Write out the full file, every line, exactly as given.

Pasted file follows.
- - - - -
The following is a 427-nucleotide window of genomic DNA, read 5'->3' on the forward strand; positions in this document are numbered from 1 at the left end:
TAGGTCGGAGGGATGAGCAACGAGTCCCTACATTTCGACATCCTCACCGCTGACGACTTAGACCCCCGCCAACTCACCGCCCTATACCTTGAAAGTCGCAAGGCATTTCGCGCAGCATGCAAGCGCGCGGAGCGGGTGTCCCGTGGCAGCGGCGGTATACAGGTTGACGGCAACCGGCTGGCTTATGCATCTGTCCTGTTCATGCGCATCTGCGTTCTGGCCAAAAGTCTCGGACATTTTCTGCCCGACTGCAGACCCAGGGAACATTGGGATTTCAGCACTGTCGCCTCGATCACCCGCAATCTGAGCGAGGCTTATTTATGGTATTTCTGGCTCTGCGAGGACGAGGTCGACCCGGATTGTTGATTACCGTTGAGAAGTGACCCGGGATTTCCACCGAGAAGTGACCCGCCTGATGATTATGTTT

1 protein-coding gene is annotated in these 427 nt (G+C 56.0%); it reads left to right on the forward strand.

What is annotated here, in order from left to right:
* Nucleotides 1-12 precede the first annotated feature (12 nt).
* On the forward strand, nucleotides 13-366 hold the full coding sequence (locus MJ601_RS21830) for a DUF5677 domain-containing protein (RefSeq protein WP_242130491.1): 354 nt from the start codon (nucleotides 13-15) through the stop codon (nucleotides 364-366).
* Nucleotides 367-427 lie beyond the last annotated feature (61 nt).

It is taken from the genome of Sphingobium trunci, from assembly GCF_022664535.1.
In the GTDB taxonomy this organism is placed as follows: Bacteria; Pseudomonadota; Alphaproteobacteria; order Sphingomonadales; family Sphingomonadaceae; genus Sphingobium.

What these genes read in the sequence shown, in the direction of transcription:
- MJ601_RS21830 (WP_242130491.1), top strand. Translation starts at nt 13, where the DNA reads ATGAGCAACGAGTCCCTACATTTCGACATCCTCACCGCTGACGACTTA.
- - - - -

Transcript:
The following is a 427-nucleotide window of genomic DNA, read 5'->3' on the forward strand; positions in this document are numbered from 1 at the left end:
TAGGTCGGAGGGATGAGCAACGAGTCCCTACATTTCGACATCCTCACCGCTGACGACTTAGACCCCCGCCAACTCACCGCCCTATACCTTGAAAGTCGCAAGGCATTTCGCGCAGCATGCAAGCGCGCGGAGCGGGTGTCCCGTGGCAGCGGCGGTATACAGGTTGACGGCAACCGGCTGGCTTATGCATCTGTCCTGTTCATGCGCATCTGCGTTCTGGCCAAAAGTCTCGGACATTTTCTGCCCGACTGCAGACCCAGGGAACATTGGGATTTCAGCACTGTCGCCTCGATCACCCGCAATCTGAGCGAGGCTTATTTATGGTATTTCTGGCTCTGCGAGGACGAGGTCGACCCGGATTGTTGATTACCGTTGAGAAGTGACCCGGGATTTCCACCGAGAAGTGACCCGCCTGATGATTATGTTT

1 protein-coding gene is annotated in these 427 nt (G+C 56.0%); it reads left to right on the forward strand.

What is annotated here, in order from left to right:
* Nucleotides 1-12 precede the first annotated feature (12 nt).
* On the forward strand, nucleotides 13-366 hold the full coding sequence (locus MJ601_RS21830) for a DUF5677 domain-containing protein (RefSeq protein WP_242130491.1): 354 nt from the start codon (nucleotides 13-15) through the stop codon (nucleotides 364-366).
* Nucleotides 367-427 lie beyond the last annotated feature (61 nt).

It is taken from the genome of Sphingobium trunci, from assembly GCF_022664535.1.
In the GTDB taxonomy this organism is placed as follows: Bacteria; Pseudomonadota; Alphaproteobacteria; order Sphingomonadales; family Sphingomonadaceae; genus Sphingobium.

What these genes read in the sequence shown, in the direction of transcription:
- MJ601_RS21830 (WP_242130491.1), top strand. Translation starts at nt 13, where the DNA reads ATGAGCAACGAGTCCCTACATTTCGACATCCTCACCGCTGACGACTTA.